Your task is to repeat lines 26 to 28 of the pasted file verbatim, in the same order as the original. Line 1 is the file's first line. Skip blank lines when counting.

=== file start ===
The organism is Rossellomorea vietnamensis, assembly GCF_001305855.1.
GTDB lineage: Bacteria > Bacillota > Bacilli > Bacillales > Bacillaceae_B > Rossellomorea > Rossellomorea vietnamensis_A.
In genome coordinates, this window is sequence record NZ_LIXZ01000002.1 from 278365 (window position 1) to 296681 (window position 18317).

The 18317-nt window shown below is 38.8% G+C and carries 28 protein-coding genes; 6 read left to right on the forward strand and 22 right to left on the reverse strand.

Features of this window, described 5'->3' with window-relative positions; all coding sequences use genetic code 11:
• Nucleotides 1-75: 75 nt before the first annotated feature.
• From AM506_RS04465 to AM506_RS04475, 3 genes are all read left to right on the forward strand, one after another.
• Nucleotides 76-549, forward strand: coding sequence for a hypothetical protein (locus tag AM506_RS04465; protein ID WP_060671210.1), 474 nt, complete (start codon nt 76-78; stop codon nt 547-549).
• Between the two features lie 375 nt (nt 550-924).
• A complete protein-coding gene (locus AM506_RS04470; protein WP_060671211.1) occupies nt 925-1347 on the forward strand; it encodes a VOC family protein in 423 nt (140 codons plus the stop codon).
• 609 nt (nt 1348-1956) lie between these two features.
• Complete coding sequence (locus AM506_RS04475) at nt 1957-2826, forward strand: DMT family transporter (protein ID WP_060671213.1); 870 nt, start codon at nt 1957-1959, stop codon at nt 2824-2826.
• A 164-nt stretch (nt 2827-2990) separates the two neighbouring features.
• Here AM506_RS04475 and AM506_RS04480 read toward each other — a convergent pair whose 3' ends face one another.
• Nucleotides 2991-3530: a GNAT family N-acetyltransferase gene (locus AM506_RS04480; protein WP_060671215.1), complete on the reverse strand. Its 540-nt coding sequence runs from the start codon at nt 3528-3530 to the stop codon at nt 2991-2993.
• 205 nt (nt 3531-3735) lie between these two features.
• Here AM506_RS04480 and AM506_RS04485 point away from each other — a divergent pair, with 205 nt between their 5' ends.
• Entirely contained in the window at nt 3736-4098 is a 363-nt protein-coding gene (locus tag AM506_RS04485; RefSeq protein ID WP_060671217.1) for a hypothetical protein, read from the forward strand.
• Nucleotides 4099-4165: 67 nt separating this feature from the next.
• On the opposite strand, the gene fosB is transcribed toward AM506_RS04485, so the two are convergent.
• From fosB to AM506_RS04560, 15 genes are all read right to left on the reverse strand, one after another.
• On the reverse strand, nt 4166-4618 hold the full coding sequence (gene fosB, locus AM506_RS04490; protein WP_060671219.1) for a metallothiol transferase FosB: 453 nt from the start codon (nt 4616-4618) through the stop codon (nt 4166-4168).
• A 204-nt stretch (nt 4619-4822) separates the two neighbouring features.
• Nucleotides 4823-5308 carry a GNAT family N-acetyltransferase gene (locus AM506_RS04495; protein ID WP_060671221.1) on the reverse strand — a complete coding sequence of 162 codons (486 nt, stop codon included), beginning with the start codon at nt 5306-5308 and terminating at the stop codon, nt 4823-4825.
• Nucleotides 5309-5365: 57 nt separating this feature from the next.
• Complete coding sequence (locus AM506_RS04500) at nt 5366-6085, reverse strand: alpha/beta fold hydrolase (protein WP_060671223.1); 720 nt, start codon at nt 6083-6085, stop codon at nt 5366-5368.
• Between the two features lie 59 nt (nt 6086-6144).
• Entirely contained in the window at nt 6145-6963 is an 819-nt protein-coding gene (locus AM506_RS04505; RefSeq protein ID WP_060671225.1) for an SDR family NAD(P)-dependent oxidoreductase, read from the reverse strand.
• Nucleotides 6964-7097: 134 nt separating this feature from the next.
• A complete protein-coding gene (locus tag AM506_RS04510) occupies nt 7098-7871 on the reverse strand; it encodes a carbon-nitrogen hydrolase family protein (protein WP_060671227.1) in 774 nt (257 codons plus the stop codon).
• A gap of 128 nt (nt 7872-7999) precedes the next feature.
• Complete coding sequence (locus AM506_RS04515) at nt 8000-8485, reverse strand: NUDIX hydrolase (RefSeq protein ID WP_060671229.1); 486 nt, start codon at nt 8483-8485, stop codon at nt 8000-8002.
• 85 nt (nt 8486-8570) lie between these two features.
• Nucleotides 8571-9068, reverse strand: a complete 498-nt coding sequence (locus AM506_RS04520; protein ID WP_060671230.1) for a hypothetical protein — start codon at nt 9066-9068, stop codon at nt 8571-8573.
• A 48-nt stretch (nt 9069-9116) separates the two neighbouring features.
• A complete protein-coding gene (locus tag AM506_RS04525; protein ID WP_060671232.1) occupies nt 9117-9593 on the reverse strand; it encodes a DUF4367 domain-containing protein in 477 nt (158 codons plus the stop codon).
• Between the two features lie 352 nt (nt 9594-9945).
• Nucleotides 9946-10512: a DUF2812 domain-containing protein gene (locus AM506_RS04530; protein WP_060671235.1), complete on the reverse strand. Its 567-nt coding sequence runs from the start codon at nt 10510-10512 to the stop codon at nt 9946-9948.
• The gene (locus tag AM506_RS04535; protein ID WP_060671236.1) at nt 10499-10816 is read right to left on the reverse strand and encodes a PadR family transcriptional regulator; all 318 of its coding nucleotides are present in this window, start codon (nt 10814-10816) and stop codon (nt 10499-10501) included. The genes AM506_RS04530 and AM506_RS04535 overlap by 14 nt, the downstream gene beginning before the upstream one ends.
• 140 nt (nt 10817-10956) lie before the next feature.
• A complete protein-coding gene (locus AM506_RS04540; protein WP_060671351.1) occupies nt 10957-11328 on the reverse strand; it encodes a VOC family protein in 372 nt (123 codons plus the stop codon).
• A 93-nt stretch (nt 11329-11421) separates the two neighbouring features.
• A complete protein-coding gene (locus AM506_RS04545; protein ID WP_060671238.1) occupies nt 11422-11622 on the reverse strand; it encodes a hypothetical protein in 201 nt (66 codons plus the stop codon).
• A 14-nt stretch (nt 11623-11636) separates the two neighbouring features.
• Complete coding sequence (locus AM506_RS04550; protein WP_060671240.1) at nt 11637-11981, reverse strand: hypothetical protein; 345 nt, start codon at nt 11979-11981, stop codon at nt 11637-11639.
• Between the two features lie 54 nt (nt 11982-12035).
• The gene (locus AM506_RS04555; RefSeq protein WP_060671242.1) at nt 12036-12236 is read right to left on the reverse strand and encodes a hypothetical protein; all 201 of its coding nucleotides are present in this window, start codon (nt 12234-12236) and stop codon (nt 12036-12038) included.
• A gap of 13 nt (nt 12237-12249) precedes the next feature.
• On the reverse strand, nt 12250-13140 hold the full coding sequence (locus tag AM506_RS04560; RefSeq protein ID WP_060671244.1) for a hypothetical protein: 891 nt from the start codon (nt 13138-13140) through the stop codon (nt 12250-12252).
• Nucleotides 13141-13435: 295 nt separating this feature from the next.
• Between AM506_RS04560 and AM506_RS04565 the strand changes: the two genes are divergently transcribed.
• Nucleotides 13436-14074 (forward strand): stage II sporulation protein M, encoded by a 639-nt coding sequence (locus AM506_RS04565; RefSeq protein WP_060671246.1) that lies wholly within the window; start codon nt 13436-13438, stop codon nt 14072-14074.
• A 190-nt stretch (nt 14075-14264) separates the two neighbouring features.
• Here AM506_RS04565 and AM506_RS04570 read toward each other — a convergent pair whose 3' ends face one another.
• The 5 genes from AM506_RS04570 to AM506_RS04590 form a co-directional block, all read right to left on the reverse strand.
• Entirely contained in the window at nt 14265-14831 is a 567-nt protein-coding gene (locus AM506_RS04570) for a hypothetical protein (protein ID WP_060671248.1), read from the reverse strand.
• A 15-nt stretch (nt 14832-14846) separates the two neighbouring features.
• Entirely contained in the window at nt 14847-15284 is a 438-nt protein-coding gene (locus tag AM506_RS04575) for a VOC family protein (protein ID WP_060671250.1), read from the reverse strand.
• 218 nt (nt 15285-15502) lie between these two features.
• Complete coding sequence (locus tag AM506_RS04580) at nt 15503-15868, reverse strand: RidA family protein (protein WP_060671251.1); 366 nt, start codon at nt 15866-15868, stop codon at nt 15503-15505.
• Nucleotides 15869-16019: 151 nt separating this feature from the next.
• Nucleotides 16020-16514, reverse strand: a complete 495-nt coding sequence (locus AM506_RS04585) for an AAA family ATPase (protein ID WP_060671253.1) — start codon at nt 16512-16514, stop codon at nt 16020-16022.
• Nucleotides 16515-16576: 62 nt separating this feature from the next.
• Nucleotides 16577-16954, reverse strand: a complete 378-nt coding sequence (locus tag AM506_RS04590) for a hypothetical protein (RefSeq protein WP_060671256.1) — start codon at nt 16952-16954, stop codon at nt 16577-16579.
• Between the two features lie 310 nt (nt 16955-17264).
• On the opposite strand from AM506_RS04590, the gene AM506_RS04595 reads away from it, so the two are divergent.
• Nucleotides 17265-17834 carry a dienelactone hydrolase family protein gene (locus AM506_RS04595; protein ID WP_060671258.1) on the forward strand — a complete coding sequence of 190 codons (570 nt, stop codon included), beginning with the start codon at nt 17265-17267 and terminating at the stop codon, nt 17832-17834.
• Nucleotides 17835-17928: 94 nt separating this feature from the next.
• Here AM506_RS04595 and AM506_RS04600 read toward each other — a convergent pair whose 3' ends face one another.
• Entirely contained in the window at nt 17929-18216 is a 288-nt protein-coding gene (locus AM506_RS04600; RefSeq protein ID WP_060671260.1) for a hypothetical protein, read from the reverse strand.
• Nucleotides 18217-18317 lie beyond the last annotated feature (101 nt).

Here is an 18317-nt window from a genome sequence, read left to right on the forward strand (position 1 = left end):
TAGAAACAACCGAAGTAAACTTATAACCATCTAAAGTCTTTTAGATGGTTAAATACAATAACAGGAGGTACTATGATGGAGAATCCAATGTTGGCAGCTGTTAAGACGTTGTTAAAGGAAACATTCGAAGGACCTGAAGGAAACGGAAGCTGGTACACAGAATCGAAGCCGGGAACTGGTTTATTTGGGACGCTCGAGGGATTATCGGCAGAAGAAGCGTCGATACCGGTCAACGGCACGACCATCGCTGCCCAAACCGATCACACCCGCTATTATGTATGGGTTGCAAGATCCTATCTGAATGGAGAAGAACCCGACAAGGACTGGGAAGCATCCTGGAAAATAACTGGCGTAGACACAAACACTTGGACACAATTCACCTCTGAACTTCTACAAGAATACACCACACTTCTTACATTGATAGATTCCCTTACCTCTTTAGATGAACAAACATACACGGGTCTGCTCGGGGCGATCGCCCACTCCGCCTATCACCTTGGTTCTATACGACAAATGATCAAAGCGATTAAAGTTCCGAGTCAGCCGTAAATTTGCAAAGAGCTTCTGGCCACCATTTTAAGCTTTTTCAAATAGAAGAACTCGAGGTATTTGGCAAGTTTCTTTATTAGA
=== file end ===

• Complete coding sequence (locus AM506_RS04500) at nt 5366-6085, reverse strand: alpha/beta fold hydrolase (protein WP_060671223.1); 720 nt, start codon at nt 6083-6085, stop codon at nt 5366-5368.
• Between the two features lie 59 nt (nt 6086-6144).
• Entirely contained in the window at nt 6145-6963 is an 819-nt protein-coding gene (locus AM506_RS04505; RefSeq protein ID WP_060671225.1) for an SDR family NAD(P)-dependent oxidoreductase, read from the reverse strand.